Another Black Friday is almost upon us, kicking off the official holiday shopping season for retailers and consumers alike. But as consumers were predicted to start shopping earlier this year – almost half (47%) planned to start buying their gifts between September and mid-October – will the weekend look any different?
U.S. retail sales rose 1.3% in October from the month before, beating economists' forecasts, the U.S. Census Bureau reported last week – a gain 8.3% above October 2021.
Retailers have already adjusted to early shoppers. Target announced its “biggest savings of the season” would start three weeks earlier than last year with “Weeklong Black Friday Deals” and the return of its “Deal of the Day” promotion on October 10. New this year, Walmart’s “Black Friday Deals for Days” events began every Monday in November on walmart.com. A related ad campaign promoted “Black Friday is on Mondays,” seemingly addressing the decline of Thanksgiving weekend shopping.
Last year, the weeks before Thanksgiving (Nov. 1 to Nov. 24) grew 19.2% YoY, while Cyber Week (five days between Thanksgiving and Cyber Monday) was down 1.4% YoY, according to Adobe Analytics.
“[The 2021] holiday shopping season was the first time where big promotional moments like Cyber Monday and Black Friday took on less of the spotlight,” Taylor Schreiner, senior director, Adobe Digital Insights, said in a statement earlier this year. “Like we saw during the COVID-19 pandemic, e-commerce has become a ubiquitous daily activity and a flexible way for shoppers to navigate product availability and higher prices.”
A Change in 2022
Yet, Deloitte predicts a change for 2022. The company’s 2022 Black Friday-Cyber Monday Survey, which examines what retailers can expect from shoppers between Thanksgiving and Cyber Monday, expects consumers to spend an average of $500 during this shopping period, up 12% from last year.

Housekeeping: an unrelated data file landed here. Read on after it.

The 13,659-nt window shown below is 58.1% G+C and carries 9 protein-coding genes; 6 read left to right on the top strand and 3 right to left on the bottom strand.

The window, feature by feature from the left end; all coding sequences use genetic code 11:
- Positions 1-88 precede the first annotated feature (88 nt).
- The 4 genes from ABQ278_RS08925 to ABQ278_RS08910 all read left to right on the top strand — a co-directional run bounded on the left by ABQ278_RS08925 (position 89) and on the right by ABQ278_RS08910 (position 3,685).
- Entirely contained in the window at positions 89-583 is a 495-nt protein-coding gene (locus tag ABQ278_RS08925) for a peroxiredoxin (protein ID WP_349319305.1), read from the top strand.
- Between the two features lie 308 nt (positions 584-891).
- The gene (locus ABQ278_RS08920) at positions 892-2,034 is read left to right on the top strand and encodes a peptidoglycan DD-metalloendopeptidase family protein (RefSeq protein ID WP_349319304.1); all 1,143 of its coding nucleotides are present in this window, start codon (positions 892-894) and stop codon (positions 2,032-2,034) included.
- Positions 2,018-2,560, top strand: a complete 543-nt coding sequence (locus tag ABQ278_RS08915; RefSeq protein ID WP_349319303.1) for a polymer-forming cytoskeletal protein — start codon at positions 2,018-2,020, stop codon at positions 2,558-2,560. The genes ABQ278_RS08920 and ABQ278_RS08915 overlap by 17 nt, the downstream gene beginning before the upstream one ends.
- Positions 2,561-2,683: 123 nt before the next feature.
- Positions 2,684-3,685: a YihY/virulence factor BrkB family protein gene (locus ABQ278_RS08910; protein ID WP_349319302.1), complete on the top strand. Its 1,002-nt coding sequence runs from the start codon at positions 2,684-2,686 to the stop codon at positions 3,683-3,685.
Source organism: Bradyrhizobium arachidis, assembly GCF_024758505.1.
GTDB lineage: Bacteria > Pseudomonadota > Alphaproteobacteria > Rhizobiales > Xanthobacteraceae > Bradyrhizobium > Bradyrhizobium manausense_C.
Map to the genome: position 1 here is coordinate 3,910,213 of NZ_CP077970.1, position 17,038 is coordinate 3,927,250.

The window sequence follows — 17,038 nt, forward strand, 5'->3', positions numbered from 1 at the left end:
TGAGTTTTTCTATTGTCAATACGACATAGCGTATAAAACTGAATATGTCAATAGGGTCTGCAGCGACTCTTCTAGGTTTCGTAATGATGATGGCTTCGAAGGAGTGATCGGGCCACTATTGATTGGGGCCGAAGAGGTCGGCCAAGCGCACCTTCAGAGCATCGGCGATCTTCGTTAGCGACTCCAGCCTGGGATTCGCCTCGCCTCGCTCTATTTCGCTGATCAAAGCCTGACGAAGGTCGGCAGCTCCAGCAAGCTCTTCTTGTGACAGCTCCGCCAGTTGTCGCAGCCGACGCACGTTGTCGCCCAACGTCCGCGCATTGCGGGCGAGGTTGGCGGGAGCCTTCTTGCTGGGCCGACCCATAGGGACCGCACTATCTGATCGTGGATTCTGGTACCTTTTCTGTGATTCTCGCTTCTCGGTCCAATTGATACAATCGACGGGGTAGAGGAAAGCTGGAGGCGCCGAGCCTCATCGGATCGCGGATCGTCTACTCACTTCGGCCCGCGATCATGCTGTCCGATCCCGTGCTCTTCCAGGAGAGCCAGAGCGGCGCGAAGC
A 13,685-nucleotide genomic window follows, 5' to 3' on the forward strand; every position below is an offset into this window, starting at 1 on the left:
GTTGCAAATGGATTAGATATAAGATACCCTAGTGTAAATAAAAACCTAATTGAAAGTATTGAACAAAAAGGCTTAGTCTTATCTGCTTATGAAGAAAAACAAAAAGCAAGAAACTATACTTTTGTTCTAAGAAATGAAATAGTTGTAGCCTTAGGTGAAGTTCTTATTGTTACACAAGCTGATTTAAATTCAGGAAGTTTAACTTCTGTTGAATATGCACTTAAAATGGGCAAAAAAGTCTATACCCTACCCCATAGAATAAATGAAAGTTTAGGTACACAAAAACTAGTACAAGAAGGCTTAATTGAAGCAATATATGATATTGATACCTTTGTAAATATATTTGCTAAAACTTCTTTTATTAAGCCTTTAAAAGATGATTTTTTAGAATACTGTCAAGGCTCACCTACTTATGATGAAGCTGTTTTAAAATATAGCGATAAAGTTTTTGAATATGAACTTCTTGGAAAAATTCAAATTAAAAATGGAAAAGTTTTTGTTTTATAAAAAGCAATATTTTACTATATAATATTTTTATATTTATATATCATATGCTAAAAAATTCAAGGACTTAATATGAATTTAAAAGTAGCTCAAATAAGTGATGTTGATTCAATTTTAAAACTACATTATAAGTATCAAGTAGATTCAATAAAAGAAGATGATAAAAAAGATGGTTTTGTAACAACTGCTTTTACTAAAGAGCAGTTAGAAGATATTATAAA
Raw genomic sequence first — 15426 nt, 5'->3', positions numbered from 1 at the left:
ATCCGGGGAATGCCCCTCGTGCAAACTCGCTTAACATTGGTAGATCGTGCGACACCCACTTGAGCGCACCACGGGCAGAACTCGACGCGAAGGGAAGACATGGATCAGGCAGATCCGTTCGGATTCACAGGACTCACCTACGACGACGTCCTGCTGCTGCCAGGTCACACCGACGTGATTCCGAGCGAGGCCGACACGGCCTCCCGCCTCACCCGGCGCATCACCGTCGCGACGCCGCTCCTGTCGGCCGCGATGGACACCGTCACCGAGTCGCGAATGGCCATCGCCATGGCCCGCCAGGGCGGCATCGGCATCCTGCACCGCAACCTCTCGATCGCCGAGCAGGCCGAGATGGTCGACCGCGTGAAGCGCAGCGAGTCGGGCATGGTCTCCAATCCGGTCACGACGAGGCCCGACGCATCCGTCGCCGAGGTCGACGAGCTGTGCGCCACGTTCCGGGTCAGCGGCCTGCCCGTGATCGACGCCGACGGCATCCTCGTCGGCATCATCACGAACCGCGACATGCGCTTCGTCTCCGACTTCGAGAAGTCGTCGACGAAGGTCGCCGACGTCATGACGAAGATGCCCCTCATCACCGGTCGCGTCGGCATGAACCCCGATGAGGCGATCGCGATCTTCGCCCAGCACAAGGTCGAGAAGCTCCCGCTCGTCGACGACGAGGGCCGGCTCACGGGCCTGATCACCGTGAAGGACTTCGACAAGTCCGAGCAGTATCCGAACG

The study finds to take advantage of deals and promotions, eight in ten consumers will shop during Black Friday through Cyber Monday events (up from 71% in 2021) and will spend 50% of their holiday budgets. Younger generations are driving the charge with 86% of Gen Z and 89% of millennials planning to spend during this timeframe.
The ICSC Thanksgiving Weekend Intentions survey echoed a similar prediction, expecting 89% of consumers to shop in the period beginning Thanksgiving Day and ending on Cyber Monday, despite concerns around inflation and rising interest rates.
“While high inflation and rising rates may impact how consumers spend this holiday weekend, it’s clear that they do intend to spend on Black Friday and beyond,” said Tom McGee, president and CEO of ICSC. “The earlier start to the holiday season this year hasn’t dampened enthusiasm for traditional milestones like Black Friday and Cyber Monday, and we anticipate consumers will increase spending compared to last year across the holiday weekend.”
NRF also agreed, estimating 166.3 million people are planning to shop from Thanksgiving Day through Cyber Monday this year – a figure of almost 8 million more people than last year and the highest estimate since NRF began tracking this data in 2017.The annual survey by the National Retail Federation and Prosper Insights & Analytics finds more than two-thirds (69%) of holiday shoppers plan to shop during Thanksgiving weekend this year because the deals are too good to pass up (59%), because of tradition (27%), or because it is something to do (22%) over the holiday.
When it comes to inflation, ICSC’s survey finds 61% of shoppers agree that higher prices make Thanksgiving Weekend’s deals and discounts all the more influential on their purchasing decisions; taking advantage of deals and discounts were the top-cited reason (58%) for shopping during the weekend.